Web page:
Analysis of Multiple Factors Affecting the Onset of LPRD

Logistic regression analysis showed that high-fat diet and high PSQI score were the risk factors for the development of LPRD (P < 0.05). See Tables 3, 4 for details.

TABLE 3
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Table 3. Assignment for multivariate analysis of factors.

TABLE 4
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Table 4. Analysis of multiple factors affecting the onset of LPRD.

Analysis of the Correlation Between Sleep State and Depression and Anxiety in Patients of Patients Group

The patients in the patients group were divided into two groups according to PSQI scores, including 35 patients with abnormal PSQI scores, 85 patients with normal PSQI scores, and the HADS anxiety score (5.19 ± 0.36) and HADS depression score (5.86 ± 1.05) of those with abnormal PSQI scores were all higher than those with normal PSQI scores (4.26 ± 0.27, 4.60 ± 0.71), with statistically significant difference (P < 0.05). The PSQI score of the patients in the patients group was positively correlated with the HADS score (r = 0.714, P = 0.013). See Figure 4 for details.

FIGURE 4
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Figure 4. Comparison of HADS scores between the abnormal PSQI and normal PSQI. Compared with the control group, *P < 0.05.

Discussion

A recent multi-center epidemiological survey in China shows that the incidence of LPRD among outpatients in otolaryngology in China was about 10%, and there are regional, gender and age differences (8). LPRD can cause adult asthma, idiopathic pulmonary fibrosis and sinusitis, otitis media, tumors, and other otorhinolaryngology diseases. Therefore, it has been paid more and more attention in the clinical field, hoping to deepen the understanding of the pathophysiology of LPRD, and to find new targets for the diagnosis, prevention, and treatment of diseases (9).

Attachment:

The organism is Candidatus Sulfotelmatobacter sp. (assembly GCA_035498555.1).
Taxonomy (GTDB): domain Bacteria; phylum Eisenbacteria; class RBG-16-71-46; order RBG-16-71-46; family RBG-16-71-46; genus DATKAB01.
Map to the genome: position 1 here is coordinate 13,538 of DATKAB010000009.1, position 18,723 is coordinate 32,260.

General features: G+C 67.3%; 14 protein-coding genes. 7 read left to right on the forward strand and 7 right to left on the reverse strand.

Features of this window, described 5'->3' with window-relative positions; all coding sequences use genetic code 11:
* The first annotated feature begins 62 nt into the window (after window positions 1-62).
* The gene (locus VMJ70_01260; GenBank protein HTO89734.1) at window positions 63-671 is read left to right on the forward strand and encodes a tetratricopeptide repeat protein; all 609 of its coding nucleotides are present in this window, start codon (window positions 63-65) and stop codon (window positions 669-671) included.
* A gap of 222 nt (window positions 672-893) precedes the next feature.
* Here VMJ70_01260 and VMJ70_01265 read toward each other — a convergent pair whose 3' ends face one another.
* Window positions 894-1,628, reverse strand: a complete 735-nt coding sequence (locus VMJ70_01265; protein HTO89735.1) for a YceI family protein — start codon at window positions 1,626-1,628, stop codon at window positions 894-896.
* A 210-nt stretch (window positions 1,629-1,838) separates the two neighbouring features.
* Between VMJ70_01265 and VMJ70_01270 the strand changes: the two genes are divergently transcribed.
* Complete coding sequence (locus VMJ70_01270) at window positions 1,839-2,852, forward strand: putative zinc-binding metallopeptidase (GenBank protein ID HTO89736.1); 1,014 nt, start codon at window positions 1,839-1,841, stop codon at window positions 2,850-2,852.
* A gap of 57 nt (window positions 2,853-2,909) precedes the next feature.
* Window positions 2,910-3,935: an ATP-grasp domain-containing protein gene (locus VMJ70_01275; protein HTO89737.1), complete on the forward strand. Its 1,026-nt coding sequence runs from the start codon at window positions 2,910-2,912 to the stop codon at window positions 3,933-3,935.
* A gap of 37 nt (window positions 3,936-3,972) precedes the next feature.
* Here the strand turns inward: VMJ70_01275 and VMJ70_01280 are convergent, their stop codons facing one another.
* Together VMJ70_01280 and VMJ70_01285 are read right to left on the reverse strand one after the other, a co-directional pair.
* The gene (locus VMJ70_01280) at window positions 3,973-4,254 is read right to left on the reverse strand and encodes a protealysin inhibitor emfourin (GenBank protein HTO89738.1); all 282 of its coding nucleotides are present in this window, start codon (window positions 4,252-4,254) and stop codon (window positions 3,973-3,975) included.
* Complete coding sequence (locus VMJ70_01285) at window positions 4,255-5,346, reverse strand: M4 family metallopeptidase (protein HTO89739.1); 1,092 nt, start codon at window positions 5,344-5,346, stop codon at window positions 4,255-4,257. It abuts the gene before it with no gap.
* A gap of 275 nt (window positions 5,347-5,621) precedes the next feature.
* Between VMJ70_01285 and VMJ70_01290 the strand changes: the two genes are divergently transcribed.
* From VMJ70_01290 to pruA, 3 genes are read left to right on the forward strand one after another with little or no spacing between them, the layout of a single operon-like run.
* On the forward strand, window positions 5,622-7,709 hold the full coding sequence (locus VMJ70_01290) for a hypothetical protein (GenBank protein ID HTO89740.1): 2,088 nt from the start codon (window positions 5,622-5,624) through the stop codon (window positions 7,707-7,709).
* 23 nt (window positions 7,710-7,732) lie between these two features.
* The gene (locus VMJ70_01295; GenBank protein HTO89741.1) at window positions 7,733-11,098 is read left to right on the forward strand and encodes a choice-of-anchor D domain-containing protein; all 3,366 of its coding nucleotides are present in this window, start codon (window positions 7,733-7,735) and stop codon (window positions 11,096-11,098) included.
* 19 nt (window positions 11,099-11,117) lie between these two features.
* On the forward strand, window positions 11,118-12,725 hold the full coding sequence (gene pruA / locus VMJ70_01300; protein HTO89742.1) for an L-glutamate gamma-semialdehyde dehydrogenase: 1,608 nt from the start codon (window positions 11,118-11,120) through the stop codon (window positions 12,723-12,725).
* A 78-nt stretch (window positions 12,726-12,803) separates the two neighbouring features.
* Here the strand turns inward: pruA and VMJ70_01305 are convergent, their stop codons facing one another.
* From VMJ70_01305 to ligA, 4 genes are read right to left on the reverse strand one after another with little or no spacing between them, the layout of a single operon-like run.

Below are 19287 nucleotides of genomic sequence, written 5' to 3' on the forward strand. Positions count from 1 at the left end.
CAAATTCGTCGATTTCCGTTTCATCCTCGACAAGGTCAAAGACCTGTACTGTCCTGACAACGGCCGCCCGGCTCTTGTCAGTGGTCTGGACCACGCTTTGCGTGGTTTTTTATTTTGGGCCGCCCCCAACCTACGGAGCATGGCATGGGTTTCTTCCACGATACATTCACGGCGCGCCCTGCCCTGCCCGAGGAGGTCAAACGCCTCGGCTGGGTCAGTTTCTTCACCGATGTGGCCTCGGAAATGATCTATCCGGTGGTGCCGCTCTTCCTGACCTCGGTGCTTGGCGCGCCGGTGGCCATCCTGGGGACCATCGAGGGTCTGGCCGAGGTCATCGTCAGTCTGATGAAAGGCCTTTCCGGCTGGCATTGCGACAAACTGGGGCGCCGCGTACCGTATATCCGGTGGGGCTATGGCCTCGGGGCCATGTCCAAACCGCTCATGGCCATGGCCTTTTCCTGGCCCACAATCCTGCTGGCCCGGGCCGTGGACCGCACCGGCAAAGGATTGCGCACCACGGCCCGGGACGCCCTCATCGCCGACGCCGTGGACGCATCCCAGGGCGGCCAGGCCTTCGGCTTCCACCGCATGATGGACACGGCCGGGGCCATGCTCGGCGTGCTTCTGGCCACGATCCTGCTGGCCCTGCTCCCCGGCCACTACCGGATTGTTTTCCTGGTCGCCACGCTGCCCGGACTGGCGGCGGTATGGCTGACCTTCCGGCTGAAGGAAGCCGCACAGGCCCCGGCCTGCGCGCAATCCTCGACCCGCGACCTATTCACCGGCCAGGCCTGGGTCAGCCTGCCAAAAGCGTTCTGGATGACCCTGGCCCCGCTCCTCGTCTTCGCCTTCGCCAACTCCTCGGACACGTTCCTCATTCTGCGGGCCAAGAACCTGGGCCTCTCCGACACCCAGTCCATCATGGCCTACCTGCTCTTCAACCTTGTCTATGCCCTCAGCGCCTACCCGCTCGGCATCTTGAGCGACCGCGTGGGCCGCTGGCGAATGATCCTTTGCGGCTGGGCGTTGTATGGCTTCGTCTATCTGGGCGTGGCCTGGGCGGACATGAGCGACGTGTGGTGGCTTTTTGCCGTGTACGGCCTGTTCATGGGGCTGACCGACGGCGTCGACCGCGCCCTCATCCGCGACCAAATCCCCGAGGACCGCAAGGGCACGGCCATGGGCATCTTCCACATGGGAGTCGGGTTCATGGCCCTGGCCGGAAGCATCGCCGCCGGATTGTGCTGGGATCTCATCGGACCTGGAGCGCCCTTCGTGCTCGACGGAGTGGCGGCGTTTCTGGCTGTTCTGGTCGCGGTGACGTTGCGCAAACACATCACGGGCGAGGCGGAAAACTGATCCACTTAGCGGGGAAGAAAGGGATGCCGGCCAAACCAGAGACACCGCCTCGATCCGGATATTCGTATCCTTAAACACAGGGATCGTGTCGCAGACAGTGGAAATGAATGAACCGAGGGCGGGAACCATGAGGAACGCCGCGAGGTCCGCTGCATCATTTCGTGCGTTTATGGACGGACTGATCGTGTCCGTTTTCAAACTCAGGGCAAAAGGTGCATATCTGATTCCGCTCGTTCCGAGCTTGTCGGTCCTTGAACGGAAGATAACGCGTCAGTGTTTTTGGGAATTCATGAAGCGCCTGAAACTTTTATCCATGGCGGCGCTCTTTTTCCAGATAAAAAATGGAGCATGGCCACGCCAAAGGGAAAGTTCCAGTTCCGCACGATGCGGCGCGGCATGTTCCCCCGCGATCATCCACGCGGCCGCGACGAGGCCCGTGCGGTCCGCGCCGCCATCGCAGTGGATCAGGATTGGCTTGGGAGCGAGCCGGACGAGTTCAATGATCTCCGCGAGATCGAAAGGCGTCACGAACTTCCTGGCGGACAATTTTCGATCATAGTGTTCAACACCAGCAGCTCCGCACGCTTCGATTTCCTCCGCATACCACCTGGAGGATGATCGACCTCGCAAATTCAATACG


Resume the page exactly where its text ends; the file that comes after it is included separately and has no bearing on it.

Studies have found that patients with LPRD have decreased vagal tone and dysfunction, suggesting that vagal disorders are involved in the occurrence and development of LPRD (10). The vagus nerve is widely distributed in the throat, esophagus, gastrointestinal tract, lung, heart and other organs, among which throat is the most sensitive part. The abnormal vagus nerve function will cause chronic cough, foreign body sensation in the throat, frequent throat cleaning and so on (11). The results of this study showed that the top three common symptoms of RSI score and comprehensive scores in the patients group were pharyngeal foreign body sensation, continuous throat clearing, excessive sputum or nasal discharge. Reflux stimulates the cough receptors in the larynx and C fiber in the tracheal wall. The stimulation is introduced by the vagus nerve. It may interact with each other at the afferent nerves or nerves and cause cross-sensitization of esophagus and bronchi. That is to say, reflux increases the sensitivity of cough or directly leads to cough onset. However, cough once again increases the relaxation reaction of esophageal sphincter, which leads to LPRD disease (12).